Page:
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Harm reduction cigarettes can be more harmful than conventional brands, researchers report

Prue Talbot's lab at UC Riverside studied the effect of cigarette smoke on human embryonic stem cells

University of California - Riverside

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IMAGE: The top image shows a control colony of human embryonic stem cells at 48 hours. The bottom image shows, also at 48 hours, a colony of human embryonic stem cells... view more

Credit: Talbot lab, UC Riverside.

RIVERSIDE, Calif. - To reduce the toxicity of cigarette smoke, tobacco companies have introduced "harm reduction cigarettes," often marketed as safer than conventional brands.

But stem cell scientists at the University of California, Riverside have found that even sidestream smoke (which burns off the tip of a cigarette) from harm reduction cigarettes impairs growth of human embryonic stem cells more than sidestream smoke from a conventional brand.

"Harm reduction products are not necessarily safer than their conventional counterparts," said Prue Talbot, the director of UC Riverside's Stem Cell Center and the research team leader. "Our analyses show there is significant toxicity in harm reduction products, and our data show that reduction of carcinogens in harm reduction mainstream smoke does not necessarily reduce the toxicity of unfiltered sidestream smoke."

Because it is not possible to directly determine chemical toxicity on actual human embryos, the researchers developed tests with human embryonic stem cells, which model young embryos, to measure and compare the toxicity of mainstream (smoke actively inhaled by smokers) and sidestream smoke from both conventional and harm reduction cigarette brands.

"Embryonic stem cells provide the best model currently available for evaluating the effects of environmental toxicants on prenatal stages of development, which are usually the most sensitive to chemical stress," said Talbot, a professor of cell biology and neuroscience.

Her group also found that sidestream smoke was consistently more potent to the embryonic stem cells than mainstream smoke, regardless of whether the cigarette brand was harm reduction or conventional.

"This information should be valuable to potential users of harm reduction cigarettes and should be taken into account when establishing policies regarding the sale, advertising, and use of harm reduction products," Talbot said.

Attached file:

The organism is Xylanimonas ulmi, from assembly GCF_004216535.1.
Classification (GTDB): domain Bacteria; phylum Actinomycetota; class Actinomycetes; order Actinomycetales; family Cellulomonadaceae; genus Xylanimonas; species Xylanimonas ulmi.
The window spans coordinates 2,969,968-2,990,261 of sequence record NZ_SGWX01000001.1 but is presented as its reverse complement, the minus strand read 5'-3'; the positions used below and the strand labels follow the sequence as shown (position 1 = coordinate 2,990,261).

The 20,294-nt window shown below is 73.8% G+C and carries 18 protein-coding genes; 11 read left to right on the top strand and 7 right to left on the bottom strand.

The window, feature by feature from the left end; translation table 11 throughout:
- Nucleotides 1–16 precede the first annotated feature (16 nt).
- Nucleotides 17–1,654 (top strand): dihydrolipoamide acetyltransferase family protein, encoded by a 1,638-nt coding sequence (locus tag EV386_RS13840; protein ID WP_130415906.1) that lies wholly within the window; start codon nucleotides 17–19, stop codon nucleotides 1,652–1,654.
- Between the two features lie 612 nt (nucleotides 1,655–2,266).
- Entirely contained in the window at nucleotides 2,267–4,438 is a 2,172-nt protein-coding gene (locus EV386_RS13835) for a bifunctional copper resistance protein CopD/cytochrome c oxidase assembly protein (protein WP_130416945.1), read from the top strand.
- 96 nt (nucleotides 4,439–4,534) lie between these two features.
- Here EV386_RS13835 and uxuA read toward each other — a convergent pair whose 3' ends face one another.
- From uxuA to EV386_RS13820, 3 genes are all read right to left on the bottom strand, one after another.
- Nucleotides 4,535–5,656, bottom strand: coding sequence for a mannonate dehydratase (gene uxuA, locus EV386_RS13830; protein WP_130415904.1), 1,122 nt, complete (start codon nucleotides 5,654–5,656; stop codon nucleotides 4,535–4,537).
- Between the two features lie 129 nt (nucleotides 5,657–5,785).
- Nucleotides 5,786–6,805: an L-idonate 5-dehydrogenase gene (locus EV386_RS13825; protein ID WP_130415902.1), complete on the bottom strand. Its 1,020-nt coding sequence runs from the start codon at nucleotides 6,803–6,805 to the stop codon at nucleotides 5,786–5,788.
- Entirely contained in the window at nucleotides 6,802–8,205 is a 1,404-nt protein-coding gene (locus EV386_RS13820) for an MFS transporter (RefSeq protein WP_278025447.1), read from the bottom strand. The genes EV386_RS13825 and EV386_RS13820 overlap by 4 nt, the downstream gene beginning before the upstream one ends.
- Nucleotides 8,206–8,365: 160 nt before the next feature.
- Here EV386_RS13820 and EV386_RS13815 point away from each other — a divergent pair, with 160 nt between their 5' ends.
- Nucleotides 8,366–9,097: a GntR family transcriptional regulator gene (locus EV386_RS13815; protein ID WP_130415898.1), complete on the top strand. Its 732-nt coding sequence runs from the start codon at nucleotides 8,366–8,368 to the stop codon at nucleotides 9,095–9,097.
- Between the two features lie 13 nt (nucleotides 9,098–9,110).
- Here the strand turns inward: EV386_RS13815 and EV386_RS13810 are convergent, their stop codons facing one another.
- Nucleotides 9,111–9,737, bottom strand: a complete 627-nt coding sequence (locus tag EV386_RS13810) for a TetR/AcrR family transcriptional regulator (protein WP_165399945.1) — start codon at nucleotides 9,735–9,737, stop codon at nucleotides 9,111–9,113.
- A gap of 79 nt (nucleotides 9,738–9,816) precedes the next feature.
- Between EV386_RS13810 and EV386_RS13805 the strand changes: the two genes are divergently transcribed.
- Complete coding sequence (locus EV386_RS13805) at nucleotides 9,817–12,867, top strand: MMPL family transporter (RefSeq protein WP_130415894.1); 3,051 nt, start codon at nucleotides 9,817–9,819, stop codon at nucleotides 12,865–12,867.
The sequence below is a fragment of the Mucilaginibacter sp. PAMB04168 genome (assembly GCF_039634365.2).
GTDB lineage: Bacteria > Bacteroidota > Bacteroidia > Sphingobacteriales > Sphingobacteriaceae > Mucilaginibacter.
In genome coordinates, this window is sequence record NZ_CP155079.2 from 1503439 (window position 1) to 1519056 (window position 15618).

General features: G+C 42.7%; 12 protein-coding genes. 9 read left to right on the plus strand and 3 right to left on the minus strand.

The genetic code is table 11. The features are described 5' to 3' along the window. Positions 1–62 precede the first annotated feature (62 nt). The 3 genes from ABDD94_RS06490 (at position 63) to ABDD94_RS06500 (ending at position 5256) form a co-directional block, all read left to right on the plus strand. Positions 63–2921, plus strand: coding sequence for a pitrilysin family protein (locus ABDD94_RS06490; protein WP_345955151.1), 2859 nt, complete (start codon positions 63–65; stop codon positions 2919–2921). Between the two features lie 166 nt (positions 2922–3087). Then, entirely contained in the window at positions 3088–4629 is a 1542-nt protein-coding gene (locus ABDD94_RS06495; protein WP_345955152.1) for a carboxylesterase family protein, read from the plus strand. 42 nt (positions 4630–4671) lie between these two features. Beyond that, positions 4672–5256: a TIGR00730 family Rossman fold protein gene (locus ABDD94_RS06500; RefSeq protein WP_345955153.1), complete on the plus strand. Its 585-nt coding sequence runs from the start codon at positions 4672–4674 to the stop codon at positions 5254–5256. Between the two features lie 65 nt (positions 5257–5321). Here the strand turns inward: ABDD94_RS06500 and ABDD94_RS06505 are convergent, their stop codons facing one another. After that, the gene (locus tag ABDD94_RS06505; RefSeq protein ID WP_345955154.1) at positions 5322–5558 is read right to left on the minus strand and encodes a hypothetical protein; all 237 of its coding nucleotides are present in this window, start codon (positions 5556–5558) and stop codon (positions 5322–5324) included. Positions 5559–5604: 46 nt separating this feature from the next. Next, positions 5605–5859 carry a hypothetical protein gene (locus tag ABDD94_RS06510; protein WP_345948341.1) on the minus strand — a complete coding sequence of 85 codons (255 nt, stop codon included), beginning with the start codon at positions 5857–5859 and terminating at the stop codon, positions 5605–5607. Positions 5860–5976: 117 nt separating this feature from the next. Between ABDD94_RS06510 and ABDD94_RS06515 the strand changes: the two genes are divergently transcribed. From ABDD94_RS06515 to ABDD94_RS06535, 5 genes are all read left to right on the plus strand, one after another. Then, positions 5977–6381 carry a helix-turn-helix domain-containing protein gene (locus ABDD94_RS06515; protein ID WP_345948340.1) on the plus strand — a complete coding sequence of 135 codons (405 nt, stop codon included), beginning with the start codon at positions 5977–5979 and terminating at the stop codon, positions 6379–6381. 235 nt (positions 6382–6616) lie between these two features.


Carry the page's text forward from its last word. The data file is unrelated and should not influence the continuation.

Study results appear in the November issue of Toxicological Sciences.

For the analyses, the researchers used a rapid human embryonic stem cell-based test that provides data on dynamic cellular processes by combining time-lapse video data with video bioinformatics tools.

Talbot's research team examined the following harm-reduction cigarette brands: Marlboro Lights, Advance Premium Lights, and Quest. The team used Marlboro Red cigarettes to represent conventional brands.

Tobacco smoke is comprised of both mainstream smoke and sidestream smoke. The latter is the major component of secondhand smoke, also called environmental tobacco smoke, and is inhaled by passive smokers.

Harm reduction cigarettes are made using complex filters or by genetically altering tobacco plants to reduce nicotine concentration.

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Talbot was joined in the research by UCR's Sabrina Lin, the first author of the research paper, Shawn Fonteno, and Jo-Hao (Nikki) Weng.

The research was funded by a grant from the Tobacco-Related Disease Research Program of the University of California to Talbot; and fellowships to Lin and Fonteno.

The University of California, Riverside (www.ucr.edu) is a doctoral research university, a living laboratory for groundbreaking exploration of issues critical to Inland Southern California, the state and communities around the world. Reflecting California's diverse culture, UCR's enrollment of about 18,000 is expected to grow to 21,000 students by 2020. The campus is planning a medical school and has reached the heart of the Coachella Valley by way of the UCR Palm Desert Graduate Center. The campus has an annual statewide economic impact of more than $1 billion.

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